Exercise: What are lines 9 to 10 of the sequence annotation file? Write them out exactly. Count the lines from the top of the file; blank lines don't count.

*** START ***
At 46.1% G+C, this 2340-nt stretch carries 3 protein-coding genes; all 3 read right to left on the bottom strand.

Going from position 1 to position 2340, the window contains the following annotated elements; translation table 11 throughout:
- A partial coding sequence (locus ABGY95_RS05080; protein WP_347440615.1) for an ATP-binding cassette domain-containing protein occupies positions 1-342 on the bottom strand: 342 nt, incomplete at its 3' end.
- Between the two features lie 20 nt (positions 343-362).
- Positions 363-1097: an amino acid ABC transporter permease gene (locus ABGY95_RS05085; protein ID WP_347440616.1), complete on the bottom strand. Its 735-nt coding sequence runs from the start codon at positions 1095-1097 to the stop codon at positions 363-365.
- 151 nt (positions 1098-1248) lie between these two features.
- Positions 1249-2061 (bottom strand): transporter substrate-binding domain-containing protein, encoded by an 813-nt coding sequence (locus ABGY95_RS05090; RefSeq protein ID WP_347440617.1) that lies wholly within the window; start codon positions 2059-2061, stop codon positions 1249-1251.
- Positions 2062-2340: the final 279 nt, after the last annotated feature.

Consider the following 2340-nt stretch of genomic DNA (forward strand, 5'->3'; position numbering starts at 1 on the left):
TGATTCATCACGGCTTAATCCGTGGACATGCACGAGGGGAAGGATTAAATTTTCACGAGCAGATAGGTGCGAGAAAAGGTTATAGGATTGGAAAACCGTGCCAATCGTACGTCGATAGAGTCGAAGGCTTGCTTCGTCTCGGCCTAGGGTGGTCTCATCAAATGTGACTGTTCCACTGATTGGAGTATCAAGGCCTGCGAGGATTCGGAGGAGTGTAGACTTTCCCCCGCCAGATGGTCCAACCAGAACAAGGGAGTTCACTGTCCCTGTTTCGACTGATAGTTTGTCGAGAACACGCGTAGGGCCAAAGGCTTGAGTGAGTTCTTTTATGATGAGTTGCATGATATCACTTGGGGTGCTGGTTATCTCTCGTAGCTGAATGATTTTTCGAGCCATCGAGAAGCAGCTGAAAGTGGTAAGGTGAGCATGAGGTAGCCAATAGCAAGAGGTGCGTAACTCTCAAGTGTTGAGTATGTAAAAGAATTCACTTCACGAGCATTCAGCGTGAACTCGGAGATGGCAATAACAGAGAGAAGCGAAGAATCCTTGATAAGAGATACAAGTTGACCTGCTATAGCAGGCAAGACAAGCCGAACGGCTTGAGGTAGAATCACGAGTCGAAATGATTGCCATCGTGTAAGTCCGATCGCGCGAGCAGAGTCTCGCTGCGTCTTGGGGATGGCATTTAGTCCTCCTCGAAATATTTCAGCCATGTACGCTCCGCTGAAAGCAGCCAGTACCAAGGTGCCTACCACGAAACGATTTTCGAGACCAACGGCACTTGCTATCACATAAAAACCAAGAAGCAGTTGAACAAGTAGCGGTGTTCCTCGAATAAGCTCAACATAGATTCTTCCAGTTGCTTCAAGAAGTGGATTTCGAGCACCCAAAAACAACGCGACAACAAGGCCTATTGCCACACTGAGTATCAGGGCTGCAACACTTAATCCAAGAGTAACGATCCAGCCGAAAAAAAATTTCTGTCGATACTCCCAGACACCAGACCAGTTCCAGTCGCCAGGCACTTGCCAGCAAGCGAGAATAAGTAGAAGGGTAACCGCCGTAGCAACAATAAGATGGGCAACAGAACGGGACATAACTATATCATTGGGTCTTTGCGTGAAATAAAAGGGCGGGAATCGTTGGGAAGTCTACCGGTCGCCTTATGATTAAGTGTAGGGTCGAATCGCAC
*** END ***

Consider the following 2340-nt stretch of genomic DNA (forward strand, 5'->3'; position numbering starts at 1 on the left):
TGATTCATCACGGCTTAATCCGTGGACATGCACGAGGGGAAGGATTAAATTTTCACGAGCAGATAGGTGCGAGAAAAGGTTATAGGATTGGAAAACCGTGCCAATCGTACGTCGATAGAGTCGAAGGCTTGCTTCGTCTCGGCCTAGGGTGGTCTCATCAAATGTGACTGTTCCACTGATTGGAGTATCAAGGCCTGCGAGGATTCGGAGGAGTGTAGACTTTCCCCCGCCAGATGGTCCAACCAGAACAAGGGAGTTCACTGTCCCTGTTTCGACTGATAGTTTGTCGAGAACACGCGTAGGGCCAAAGGCTTGAGTGAGTTCTTTTATGATGAGTTGCATGATATCACTTGGGGTGCTGGTTATCTCTCGTAGCTGAATGATTTTTCGAGCCATCGAGAAGCAGCTGAAAGTGGTAAGGTGAGCATGAGGTAGCCAATAGCAAGAGGTGCGTAACTCTCAAGTGTTGAGTATGTAAAAGAATTCACTTCACGAGCATTCAGCGTGAACTCGGAGATGGCAATAACAGAGAGAAGCGAAGAATCCTTGATAAGAGATACAAGTTGACCTGCTATAGCAGGCAAGACAAGCCGAACGGCTTGAGGTAGAATCACGAGTCGAAATGATTGCCATCGTGTAAGTCCGATCGCGCGAGCAGAGTCTCGCTGCGTCTTGGGGATGGCATTTAGTCCTCCTCGAAATATTTCAGCCATGTACGCTCCGCTGAAAGCAGCCAGTACCAAGGTGCCTACCACGAAACGATTTTCGAGACCAACGGCACTTGCTATCACATAAAAACCAAGAAGCAGTTGAACAAGTAGCGGTGTTCCTCGAATAAGCTCAACATAGATTCTTCCAGTTGCTTCAAGAAGTGGATTTCGAGCACCCAAAAACAACGCGACAACAAGGCCTATTGCCACACTGAGTATCAGGGCTGCAACACTTAATCCAAGAGTAACGATCCAGCCGAAAAAAAATTTCTGTCGATACTCCCAGACACCAGACCAGTTCCAGTCGCCAGGCACTTGCCAGCAAGCGAGAATAAGTAGAAGGGTAACCGCCGTAGCAACAATAAGATGGGCAACAGAACGGGACATAACTATATCATTGGGTCTTTGCGTGAAATAAAAGGGCGGGAATCGTTGGGAAGTCTACCGGTCGCCTTATGATTAAGTGTAGGGTCGAATCGCAC